New volume in the Frick Diptych series focuses on an exquisite Renaissance portrait, pairing an essay by Frick curator Giulio Dalvit with a rich contribution from contemporary artist Elizabeth Peyton.
Various identities for the richly dressed, contemplative young man in this portrait have been proposed but none with any certainty. The mood of the subject and the diffused, gentle play of light over the broadly painted surfaces are strongly reminiscent of Titian's Venetian contemporary Giorgione. In many ways, the Frick portrait epitomizes a new tendency in Italian Renaissance portraiture in which the depiction is intended less as a description of the sitter than as an encounter with them.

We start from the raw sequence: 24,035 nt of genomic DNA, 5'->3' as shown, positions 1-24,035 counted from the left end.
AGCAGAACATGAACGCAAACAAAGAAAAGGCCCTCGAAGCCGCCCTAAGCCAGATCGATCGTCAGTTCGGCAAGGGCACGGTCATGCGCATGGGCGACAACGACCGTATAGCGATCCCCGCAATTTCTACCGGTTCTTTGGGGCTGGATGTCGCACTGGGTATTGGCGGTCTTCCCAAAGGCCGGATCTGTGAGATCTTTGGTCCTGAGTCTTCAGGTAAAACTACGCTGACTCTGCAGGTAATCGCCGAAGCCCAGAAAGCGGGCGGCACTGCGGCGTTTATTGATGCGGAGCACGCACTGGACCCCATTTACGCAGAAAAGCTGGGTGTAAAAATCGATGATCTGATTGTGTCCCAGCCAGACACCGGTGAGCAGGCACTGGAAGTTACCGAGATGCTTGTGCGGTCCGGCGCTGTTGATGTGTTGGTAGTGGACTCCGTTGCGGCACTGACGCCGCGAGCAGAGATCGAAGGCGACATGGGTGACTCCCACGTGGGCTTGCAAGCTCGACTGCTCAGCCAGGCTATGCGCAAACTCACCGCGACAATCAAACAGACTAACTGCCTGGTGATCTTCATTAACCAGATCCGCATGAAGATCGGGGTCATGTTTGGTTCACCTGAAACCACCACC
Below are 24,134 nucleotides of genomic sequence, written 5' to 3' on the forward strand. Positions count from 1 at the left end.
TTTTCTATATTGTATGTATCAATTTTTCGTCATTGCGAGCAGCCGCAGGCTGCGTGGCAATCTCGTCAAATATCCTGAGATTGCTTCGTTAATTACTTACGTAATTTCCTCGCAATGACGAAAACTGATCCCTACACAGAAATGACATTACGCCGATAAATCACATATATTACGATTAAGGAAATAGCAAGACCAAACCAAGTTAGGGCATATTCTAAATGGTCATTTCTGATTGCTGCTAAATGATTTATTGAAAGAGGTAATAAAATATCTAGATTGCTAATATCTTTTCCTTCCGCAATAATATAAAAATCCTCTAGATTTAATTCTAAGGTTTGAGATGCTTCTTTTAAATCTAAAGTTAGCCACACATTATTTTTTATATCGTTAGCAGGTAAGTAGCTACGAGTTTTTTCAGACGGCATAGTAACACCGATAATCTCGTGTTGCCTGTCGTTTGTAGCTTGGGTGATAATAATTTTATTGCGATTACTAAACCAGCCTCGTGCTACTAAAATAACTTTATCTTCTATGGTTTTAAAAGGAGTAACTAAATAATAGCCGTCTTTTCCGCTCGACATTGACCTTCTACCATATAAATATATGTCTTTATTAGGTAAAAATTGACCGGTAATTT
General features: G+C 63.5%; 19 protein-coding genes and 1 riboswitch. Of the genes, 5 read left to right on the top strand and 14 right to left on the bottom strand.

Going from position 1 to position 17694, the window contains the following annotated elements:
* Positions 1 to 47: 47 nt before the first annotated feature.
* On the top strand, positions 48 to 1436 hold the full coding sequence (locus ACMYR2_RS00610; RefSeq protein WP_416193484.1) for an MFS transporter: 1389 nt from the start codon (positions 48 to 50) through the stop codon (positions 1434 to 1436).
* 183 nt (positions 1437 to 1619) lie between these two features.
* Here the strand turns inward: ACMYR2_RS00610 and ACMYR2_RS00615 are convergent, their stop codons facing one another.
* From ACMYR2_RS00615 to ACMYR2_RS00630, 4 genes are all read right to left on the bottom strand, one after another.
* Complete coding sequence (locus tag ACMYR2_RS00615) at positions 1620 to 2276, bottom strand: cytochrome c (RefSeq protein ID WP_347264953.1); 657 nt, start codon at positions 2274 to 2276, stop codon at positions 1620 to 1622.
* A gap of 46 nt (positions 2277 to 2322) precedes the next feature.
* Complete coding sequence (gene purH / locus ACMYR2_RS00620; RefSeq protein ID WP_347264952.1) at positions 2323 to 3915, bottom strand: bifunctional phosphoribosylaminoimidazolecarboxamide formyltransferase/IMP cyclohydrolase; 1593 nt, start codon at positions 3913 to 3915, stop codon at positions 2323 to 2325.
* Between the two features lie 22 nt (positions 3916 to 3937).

A rich contribution by artist Elizabeth Peyton accompanies an illuminating essay by Giulio Dalvit which addresses the many questions of provenance, chronology, attribution and of who this mysterious young man might be.
About the Author
Giulio Dalvit is assistant curator of sculpture, The Frick Collection, New York.Elizabeth Peyton is one of the preeminent portrait artists working today. Her work has been shown most recently in the exhibition Women Painting Women at the Modern Art Museum of Fort Worth (2022).